Book Review – Effective modern c++
Meyers, Scott (2015). Effective Modern C++: 42 Specific Ways to Improve Your Use of C++ 11 and C++ 14. O’Reilly Media, Inc. Kindle edition.
I recently had an opportunity to review the book ‘Effective Modern C++’ by Scott Meyers. This book is a set of guidelines (referred to as ‘items’ in the book) for writing code the proper way on C++ 11 and C++ 14. It is not, and does not claim to be, a textbook on the fundamental concepts of modern C++. Instead, it provides practical insights into how to create industrial strength software by correctly using various important and new features of C++ 11 and C++ 14.
Some general highlights of the book:
The example codes given in the book are platform independent. And each guideline is explained in detail. The book follows very well explained conventions that make it a joy to read and easy to understand. At appropriate places, the book highlights the things to remember. The writing style is very engaging with lots of humor thrown in. The index is very well written.
Some specific highlights of the book:
Template type, auto type and decltype are important additions to the C++ language. The book starts with an overview of these concepts. The book also highlights some pitfalls associated with even minor modifications to the code.
Next, the book highlights the practical advantages of using the auto keyword. For example, the use of this keyword to handle uninitialized variables is highlighted. The book very effectively explains how the pitfall associated with the unsigned keyword can be avoided by using the auto keyword. The pitfall is the difference in the way the unsigned keyword is treated by 16 bit and 32 bit computers. Remarkably, the book then proceeds to highlight the rare scenarios where a use of the auto keyword can lead to trouble! I was happy to note that the author has taken the effort to highlight this point.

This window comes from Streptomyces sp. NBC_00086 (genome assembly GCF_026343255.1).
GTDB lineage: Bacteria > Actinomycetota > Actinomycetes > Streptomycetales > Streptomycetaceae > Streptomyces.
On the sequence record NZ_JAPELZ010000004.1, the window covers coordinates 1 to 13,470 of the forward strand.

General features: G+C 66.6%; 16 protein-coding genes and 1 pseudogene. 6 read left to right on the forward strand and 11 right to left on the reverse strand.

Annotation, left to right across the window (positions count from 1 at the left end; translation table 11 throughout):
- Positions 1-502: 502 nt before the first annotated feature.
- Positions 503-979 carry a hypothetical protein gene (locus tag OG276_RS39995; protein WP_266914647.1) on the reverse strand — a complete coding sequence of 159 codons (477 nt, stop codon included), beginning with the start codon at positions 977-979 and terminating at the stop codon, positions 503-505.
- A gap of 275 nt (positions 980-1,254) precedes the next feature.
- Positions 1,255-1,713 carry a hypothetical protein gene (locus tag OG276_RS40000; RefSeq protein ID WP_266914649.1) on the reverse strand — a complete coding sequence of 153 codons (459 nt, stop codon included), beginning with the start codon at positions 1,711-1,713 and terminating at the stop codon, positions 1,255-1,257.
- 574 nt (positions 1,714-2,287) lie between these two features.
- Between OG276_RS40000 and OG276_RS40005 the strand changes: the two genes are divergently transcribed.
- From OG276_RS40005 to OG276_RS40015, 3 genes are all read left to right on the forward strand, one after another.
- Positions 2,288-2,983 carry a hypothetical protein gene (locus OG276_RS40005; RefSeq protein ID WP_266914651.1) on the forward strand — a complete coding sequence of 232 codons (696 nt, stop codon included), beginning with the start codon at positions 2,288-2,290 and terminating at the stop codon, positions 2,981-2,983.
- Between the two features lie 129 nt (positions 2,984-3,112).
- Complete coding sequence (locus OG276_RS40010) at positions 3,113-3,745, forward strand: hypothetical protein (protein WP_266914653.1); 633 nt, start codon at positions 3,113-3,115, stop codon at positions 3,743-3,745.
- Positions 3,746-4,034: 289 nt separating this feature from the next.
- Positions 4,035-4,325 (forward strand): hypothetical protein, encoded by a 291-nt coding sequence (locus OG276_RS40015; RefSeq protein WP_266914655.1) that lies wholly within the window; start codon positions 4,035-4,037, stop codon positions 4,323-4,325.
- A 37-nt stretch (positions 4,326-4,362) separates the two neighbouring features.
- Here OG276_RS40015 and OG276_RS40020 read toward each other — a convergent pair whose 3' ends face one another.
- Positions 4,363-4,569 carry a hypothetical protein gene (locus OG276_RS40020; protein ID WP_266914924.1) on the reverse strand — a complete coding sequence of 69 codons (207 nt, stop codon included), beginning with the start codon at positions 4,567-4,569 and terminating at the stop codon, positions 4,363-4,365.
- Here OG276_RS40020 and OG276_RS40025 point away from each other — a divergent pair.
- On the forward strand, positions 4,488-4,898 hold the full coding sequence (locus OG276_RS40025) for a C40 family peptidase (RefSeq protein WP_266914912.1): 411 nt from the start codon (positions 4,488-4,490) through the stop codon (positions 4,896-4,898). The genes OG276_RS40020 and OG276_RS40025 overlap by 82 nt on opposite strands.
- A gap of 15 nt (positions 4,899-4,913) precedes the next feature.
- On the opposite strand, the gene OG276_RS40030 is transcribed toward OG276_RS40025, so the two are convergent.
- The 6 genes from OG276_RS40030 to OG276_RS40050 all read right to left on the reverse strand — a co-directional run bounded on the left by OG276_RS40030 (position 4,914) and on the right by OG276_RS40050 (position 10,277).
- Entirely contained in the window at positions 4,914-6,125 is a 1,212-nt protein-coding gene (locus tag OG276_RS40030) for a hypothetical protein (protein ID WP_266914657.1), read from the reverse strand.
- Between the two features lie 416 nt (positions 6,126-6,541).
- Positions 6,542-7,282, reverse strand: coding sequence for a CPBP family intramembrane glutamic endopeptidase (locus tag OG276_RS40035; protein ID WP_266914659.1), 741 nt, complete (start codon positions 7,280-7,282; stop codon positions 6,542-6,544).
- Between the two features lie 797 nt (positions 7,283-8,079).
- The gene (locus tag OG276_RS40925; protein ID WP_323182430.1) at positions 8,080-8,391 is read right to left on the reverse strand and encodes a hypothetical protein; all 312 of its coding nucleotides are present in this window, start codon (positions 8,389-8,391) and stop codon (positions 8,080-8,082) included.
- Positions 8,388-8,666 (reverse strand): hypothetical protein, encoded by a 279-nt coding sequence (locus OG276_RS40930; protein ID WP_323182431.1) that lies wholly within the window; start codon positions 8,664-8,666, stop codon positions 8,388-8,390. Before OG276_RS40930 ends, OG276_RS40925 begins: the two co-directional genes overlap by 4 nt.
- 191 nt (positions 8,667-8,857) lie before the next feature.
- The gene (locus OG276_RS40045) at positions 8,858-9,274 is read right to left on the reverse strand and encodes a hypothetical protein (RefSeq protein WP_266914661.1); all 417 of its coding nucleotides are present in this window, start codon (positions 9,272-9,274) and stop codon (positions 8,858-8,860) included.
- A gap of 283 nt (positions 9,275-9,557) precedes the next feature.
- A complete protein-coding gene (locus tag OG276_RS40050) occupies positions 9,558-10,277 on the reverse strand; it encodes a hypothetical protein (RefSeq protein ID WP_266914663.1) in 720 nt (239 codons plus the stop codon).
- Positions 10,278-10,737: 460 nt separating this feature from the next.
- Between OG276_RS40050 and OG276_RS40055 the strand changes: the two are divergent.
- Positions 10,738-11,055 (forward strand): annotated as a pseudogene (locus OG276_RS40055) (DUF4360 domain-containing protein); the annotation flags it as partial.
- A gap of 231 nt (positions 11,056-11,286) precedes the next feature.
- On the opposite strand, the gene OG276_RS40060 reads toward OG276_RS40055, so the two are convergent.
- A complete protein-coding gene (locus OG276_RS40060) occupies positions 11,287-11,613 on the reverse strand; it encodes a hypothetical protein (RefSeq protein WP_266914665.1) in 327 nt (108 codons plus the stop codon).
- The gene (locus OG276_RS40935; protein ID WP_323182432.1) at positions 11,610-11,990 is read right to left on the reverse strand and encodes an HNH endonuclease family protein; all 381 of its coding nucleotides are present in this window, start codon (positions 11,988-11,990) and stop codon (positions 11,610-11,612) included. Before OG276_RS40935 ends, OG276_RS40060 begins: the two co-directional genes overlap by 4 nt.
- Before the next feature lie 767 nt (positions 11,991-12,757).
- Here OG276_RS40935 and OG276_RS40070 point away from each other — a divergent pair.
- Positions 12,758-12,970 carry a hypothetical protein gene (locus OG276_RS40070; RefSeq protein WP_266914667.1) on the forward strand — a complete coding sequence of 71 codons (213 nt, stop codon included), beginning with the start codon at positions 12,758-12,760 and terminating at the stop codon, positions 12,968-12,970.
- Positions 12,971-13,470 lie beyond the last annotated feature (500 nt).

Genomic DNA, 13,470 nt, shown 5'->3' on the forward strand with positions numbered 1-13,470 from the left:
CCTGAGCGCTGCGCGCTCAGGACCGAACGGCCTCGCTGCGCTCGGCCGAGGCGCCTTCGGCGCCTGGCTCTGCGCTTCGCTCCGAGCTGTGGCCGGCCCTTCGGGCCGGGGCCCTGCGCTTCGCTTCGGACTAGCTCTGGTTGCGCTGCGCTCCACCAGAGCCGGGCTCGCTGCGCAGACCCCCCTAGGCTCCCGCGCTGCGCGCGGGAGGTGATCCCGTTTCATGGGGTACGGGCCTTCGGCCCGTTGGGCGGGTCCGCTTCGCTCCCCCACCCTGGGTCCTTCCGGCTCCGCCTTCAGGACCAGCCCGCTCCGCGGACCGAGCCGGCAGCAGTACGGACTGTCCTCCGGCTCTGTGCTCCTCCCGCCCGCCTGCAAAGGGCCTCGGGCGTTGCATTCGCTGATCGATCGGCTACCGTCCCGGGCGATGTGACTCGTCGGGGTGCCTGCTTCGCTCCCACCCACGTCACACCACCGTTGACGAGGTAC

The chapter on some more features of modern C++ explains a number of hard-to-understand concepts in vivid detail. Some of these are as follows:
- The difference between using parentheses and curly braces.
- Scoped and un-scoped enum
- The importance of using the override
- Preference of the const_iterator keyword to the iterator
- Use of the noexcept
The topic of smart pointers gets a full chapter dedicated to it. The challenges with using raw pointers are well known in the C++ community. Smart pointers are an excellent alternative to them. All 4 types of smart pointers are well explained and their uses well demonstrated.
I really liked the chapter on move semantics and perfect forwarding. If ever there was a challenging topic to learn, these two topics would be at the top of the list! I can see that by devoting an entire chapter to this topic, the author has labored hard to write a book that has high practical value.
The next chapter is on lambda expressions. The author rightly points out that lambda expressions are a game changer in C++ programming. The book explains how these expressions can enhance the use of STL. It also explains how these expressions can be used to avoid dangling references.
Traditionally, C++ has provided limited support for multi-threaded programming. But, the current versions have completely eliminated that shortcoming. The book talks about the concurrency API in great detail. Task based programming is superior to thread based programming. This chapter shows how. It also explains the difference between deferred and asynchronous modes. Joinable and un-joinable threads have been awarded an excellent elucidation in this book. The book does an excellent job of explaining communication among threads using conditional variables.
The book ends with detailing circumstances under which the programmer will have to deviate from established programming patterns. This final chapter is like an icing on the cake and the author’s efforts in writing it are worth an applause.
Overall, this book is an excellent guide to the practical aspects of modern C++ programming. One of the minor shortcomings of the book was an absence of quizzes. But, since this book is not a textbook, this shortcoming can easily be overlooked especially given the high quality of the book.
Sourav Sahay is a technology expert with nearly 2 decades of experience in the software industry. He is a published author too. His book on C++ titled ‘Object Oriented Programming with C++’ came out in 2 volumes and has been published by the prestigious Oxford University Press. It has sold more than 50,000 copies worldwide. He is currently writing his second book, which is on Internet of Things. This book will also be published by the Oxford University Press and is slated to hit the stands next year.